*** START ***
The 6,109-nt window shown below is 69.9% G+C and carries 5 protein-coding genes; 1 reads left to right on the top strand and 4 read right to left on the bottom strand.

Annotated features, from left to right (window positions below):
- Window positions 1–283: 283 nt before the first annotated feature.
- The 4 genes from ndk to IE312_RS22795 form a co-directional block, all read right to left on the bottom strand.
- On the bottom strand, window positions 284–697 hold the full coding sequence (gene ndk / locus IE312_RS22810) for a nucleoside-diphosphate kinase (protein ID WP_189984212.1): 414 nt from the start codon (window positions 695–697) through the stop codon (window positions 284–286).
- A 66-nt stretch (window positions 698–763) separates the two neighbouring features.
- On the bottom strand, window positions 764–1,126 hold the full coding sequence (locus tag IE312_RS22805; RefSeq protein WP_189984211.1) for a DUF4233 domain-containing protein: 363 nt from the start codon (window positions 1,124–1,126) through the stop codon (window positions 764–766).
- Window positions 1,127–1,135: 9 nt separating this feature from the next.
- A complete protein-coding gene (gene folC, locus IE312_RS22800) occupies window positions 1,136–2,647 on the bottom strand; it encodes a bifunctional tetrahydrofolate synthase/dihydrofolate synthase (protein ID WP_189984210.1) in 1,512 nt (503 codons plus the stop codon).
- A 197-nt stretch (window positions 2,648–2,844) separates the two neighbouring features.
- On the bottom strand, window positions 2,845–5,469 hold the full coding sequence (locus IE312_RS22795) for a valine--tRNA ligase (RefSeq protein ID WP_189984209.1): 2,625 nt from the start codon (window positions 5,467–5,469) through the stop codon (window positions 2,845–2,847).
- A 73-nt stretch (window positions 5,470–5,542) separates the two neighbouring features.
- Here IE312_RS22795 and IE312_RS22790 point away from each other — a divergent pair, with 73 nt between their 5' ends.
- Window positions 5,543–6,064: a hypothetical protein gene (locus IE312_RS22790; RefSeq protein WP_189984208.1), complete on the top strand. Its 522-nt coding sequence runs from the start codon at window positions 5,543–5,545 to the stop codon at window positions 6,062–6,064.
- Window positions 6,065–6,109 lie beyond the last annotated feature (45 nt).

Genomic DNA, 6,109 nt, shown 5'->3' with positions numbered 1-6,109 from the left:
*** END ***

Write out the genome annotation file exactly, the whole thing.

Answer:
The 6,109-nt window shown below is 69.9% G+C and carries 5 protein-coding genes; 1 reads left to right on the top strand and 4 read right to left on the bottom strand.

Annotated features, from left to right (window positions below):
- Window positions 1–283: 283 nt before the first annotated feature.
- The 4 genes from ndk to IE312_RS22795 form a co-directional block, all read right to left on the bottom strand.
- On the bottom strand, window positions 284–697 hold the full coding sequence (gene ndk / locus IE312_RS22810) for a nucleoside-diphosphate kinase (protein ID WP_189984212.1): 414 nt from the start codon (window positions 695–697) through the stop codon (window positions 284–286).
- A 66-nt stretch (window positions 698–763) separates the two neighbouring features.
- On the bottom strand, window positions 764–1,126 hold the full coding sequence (locus tag IE312_RS22805; RefSeq protein WP_189984211.1) for a DUF4233 domain-containing protein: 363 nt from the start codon (window positions 1,124–1,126) through the stop codon (window positions 764–766).
- Window positions 1,127–1,135: 9 nt separating this feature from the next.
- A complete protein-coding gene (gene folC, locus IE312_RS22800) occupies window positions 1,136–2,647 on the bottom strand; it encodes a bifunctional tetrahydrofolate synthase/dihydrofolate synthase (protein ID WP_189984210.1) in 1,512 nt (503 codons plus the stop codon).
- A 197-nt stretch (window positions 2,648–2,844) separates the two neighbouring features.
- On the bottom strand, window positions 2,845–5,469 hold the full coding sequence (locus IE312_RS22795) for a valine--tRNA ligase (RefSeq protein ID WP_189984209.1): 2,625 nt from the start codon (window positions 5,467–5,469) through the stop codon (window positions 2,845–2,847).
- A 73-nt stretch (window positions 5,470–5,542) separates the two neighbouring features.
- Here IE312_RS22795 and IE312_RS22790 point away from each other — a divergent pair, with 73 nt between their 5' ends.
- Window positions 5,543–6,064: a hypothetical protein gene (locus IE312_RS22790; RefSeq protein WP_189984208.1), complete on the top strand. Its 522-nt coding sequence runs from the start codon at window positions 5,543–5,545 to the stop codon at window positions 6,062–6,064.
- Window positions 6,065–6,109 lie beyond the last annotated feature (45 nt).

Genomic DNA, 6,109 nt, shown 5'->3' with positions numbered 1-6,109 from the left: